Walter Fekula | New York, NY USA | 10/04/2006
(4 out of 5 stars)
"This is a curious recording. It is a compilation of four recording sessions: Bologna in March, 2005 with Netrebko (4); Modena in September, 2005 with Pape, Miklósa (2) released before; Glasgow in April, 2006 with Terfel (2) and ending in Dresden in May, 2006 with Quasthoff, Garanca and Anna singing a duet with each (5). The recording is subtitled "Anna Netrebko & Friends" and Ms. Netrebko appears on six of the 13 tracks. It is safe to assume that this album was not conceived to turn out this way but is a patchwork, as Anna Netrebko may not have had the time to fill up 60 minutes of Mozart by herself. Still, the voices are all DG "All Stars" and the music is Mozart, all taken from his operas, and beautifully rendered without a hitch. Anna Netrebko's gorgeous soprano shines through although I am not overly fond of Electra's final rage-aria from Idomeneo that she also recently sang at the Salzburg Festival shown on a U.S. television "Great Performances" production. I have always loved Pape, Terfel and Quasthoff's rich voices. Garanca, the young, brilliant Latvian mezzo-soprano is being groomed to be a star although I am upset with her for backing out of the "Mostly Mozart" Festival at Lincoln Center this summer. New York awaits her debut. I love the duet with Garanca and Netrebko from "La Clemenza di Tito". The CD ends with a lovely trio, "Soave sia il vento" from "Cosi fan tutte" with Terfel, soprano Miah Persson and mezzo Christina Rice. Conductors include Claudio Abbado, Charles Mackerras and Sebastian Weigle. My major quibble is that this is a studio recording. I prefer live recordings with the warts."
Lush, Netrebko-Dominated Tribute to Mozart's Operas Contains
Ed Uyeshima | San Francisco, CA USA | 11/26/2006
(4 out of 5 stars)
"Deutsche Grammophon has brought out their big guns on this Mozart anniversary compendium, and the results are invariably lush and insightful. Recorded in four different sessions and backed by different orchestras at each venue, the thirteen tracks here - several recitatives and arias, three duets and one trio - have a thankfully seamless quality in spite of the variability of dramatic interpretations. The lead-off player is soprano Anna Netrebko, who sings on six tracks including a coquettish take on Susanna's recitative and aria, "Giunse alfin il momento...Deh vieni, non tardar" from "Le nozze di Figaro (The Marriage of Figaro)". A passionate singer with a voice just ripening now, she plays both sides of the coin with selections from "Idomeneo" - first in a vengeful rage as Elettra with "Oh smania! Oh furie...D'Oreste, d'Aiace" and later as the sweet Ilia on "Zeffiretti lusinghieri".
Netrebko's Italianate diction and sumptuous voice are well suited for Ilia's aria, but her relative youth works against her as Elettra since she lacks the consistent edge and intimidating persona needed. My favorite of her pieces is actually her Donna Anna in the "Don Giovanni" duet with the exceptional tenor Christoph Strehl on "Fuggi, crudele, fuggi!", in which she feverishly transitions from her character's distraught mental state to a conniving mindset as her lover Don Ottavio pleads with her. Netrebko has another noteworthy albeit brief duet with mezzo-soprano Elina Garanca as they poignantly play the lovers Annio and Servilia on "Ah, perdona al primo affetto" from "La clemenza di Tito". In another pants role, Garanca is impressively stentorian in Sesto's forlorn lament, "Parto, parto, ma tu, ben mio" from the same opera.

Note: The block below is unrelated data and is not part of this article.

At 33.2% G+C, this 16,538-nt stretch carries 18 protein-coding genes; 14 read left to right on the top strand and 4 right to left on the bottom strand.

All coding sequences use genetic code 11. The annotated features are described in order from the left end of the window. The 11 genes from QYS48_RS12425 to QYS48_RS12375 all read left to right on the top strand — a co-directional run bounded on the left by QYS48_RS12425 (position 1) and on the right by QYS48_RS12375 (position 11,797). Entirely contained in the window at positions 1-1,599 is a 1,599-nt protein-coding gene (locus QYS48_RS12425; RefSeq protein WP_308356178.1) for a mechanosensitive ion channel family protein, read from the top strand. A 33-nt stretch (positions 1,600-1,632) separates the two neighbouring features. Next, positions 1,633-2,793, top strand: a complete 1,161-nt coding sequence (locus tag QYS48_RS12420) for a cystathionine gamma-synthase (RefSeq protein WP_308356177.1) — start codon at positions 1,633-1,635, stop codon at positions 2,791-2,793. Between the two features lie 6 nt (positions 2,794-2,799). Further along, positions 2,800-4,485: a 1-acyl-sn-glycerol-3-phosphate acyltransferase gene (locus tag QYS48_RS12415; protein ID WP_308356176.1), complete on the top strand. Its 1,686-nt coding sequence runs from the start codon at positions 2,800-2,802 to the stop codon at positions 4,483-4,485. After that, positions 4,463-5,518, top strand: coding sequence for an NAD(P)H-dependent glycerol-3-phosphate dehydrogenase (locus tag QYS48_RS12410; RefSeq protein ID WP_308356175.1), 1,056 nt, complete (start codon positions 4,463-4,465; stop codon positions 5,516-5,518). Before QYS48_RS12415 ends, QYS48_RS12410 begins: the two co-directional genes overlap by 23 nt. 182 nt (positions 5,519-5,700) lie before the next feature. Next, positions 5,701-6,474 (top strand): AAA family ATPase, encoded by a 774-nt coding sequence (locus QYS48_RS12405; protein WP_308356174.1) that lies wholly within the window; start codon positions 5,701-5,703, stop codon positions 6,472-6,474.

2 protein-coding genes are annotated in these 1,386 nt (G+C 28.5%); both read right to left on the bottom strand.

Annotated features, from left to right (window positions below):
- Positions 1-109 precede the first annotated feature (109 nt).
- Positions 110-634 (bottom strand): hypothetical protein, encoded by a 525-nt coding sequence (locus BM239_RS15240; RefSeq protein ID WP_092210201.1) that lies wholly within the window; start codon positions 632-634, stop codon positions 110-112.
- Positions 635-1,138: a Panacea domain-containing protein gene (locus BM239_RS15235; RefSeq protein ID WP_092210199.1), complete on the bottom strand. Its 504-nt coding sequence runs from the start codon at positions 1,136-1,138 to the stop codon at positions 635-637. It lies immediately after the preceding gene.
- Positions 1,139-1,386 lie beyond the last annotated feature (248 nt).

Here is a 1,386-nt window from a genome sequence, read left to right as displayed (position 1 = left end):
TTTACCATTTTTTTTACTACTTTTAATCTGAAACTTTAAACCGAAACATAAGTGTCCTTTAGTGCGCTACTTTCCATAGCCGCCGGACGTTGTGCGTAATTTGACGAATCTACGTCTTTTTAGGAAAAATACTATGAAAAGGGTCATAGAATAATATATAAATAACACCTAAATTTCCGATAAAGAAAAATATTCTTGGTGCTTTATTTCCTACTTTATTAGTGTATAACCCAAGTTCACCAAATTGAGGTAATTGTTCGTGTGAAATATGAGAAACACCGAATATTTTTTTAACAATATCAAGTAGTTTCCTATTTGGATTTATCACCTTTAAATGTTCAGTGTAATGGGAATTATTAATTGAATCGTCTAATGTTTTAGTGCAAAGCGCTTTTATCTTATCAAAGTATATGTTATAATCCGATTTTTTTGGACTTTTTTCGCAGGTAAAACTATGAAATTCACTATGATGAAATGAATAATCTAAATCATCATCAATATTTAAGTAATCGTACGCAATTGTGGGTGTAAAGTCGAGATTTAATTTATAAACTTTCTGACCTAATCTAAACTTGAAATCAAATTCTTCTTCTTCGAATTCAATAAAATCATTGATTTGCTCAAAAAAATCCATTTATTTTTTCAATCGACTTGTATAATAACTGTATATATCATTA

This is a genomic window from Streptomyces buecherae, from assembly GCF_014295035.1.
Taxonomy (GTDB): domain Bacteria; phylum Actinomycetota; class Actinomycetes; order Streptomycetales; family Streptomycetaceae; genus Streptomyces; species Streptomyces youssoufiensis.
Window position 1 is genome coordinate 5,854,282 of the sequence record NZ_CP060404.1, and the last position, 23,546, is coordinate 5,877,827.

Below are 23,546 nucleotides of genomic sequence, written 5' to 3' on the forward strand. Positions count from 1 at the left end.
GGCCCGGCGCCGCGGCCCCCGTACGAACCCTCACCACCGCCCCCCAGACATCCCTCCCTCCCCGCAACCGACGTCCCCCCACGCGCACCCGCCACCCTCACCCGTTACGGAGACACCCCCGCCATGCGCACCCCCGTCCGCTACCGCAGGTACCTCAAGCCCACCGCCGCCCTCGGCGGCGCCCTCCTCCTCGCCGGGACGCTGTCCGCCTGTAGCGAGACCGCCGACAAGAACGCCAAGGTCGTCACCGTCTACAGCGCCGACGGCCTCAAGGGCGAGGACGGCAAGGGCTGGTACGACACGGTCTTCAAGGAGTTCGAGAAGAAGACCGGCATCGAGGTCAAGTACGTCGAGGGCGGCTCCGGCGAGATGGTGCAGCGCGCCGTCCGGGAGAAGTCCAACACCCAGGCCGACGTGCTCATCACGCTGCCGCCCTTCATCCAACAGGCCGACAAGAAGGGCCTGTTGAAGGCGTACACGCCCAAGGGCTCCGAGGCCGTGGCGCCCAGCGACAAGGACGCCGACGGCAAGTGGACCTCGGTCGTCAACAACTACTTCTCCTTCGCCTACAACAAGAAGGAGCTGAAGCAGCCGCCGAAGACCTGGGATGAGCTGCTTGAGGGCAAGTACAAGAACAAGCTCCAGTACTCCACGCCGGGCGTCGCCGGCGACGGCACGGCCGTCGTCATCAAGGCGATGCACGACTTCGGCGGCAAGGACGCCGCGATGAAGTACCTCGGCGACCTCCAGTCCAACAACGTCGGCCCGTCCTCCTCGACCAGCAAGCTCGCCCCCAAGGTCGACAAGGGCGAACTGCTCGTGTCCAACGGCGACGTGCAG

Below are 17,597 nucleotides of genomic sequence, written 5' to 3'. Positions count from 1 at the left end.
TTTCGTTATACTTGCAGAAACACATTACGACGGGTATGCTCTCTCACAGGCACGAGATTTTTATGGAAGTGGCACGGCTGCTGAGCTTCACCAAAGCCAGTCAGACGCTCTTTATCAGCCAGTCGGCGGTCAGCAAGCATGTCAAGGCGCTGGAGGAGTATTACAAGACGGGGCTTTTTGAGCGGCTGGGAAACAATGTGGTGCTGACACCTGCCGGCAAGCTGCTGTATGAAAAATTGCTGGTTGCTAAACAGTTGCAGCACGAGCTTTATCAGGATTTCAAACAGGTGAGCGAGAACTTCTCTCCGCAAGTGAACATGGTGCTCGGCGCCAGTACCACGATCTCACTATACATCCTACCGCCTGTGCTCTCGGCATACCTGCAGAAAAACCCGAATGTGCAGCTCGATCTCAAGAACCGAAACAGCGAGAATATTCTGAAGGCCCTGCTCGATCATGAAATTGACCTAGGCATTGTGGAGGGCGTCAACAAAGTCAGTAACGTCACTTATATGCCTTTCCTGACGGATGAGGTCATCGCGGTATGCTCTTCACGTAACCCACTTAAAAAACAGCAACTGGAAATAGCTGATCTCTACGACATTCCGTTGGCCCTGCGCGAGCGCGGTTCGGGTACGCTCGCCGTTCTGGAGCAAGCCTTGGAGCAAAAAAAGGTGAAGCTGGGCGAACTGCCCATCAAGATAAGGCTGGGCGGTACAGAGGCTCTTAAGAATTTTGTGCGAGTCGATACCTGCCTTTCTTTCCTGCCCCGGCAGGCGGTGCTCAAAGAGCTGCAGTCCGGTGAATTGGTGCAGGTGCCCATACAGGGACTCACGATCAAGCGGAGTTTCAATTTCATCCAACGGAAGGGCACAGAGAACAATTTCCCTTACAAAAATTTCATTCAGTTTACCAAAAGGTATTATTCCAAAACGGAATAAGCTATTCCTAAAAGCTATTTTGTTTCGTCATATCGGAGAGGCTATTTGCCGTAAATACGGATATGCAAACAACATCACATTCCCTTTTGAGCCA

The singer who sounds like he is having the most fun on the disc is baritone Thomas Quasthoff, who covers arias from "Don Giovanni" - first as the devoted servant Leporello in the comic "Madamina, il catalogo è questo" and then in the title role seducing Netrebko's Zerlina on the seductively yearning duet, "Là ci darem la mano". As Papageno, Quasthoff captures the bird catcher's delicate romanticism in "Der Vogelfänger bin ich ja" from "Die Zauberflöte (The Magic Flute)". From the same opera, German bass René Pape lends a haunting, voluminous ripeness to Sarastro's aria, "In dieson heil'gen Hallen", while Hungarian soprano Erika Miklósa is a bit too showy for my taste as the Queen of the Night on the vocally ornate "Der Hölle Rache kocht in meinem Herzen".
Bass-baritone Bryn Terfel effectively conveys the Count's flamboyant jealousy on "Ho già vintò la causa!...Vedro mentr'io sospiro" from "Le nozze di Figaro", though unfortunately his contribution as Don Alfonso to the final trio, "Soave sia il vento" from "Cosi fan tutte", is strictly by-the-numbers with sopranos Christine Rice and Miah Persson equally lackluster. Regardless, the orchestral accompaniment is expert on all the tracks with the estimable Claudio Abbado conducting on six pieces (including most of Netrebko's solos), Sebastian Weigle on five pieces and Charles Mackerras on the two Terfel tracks. If not a complete success, this is a fine recording which spotlights several of the best singers around today."
Robert M. Zilli | High in the Rocky Mountains | 10/30/2006
(4 out of 5 stars)
"Four stars for me is a top rated disc, make no mistake-there are maybe 10 five star albums I''ve heard in my life. The performances are both accurate and inspired and, in this rare instance, I enjoy the blend of music from different Mozart pieces. Newcomer (well, sort of) Elina Garanca is outstanding and, I believe, will likely be the one of this crop we are still talking about in 10 years"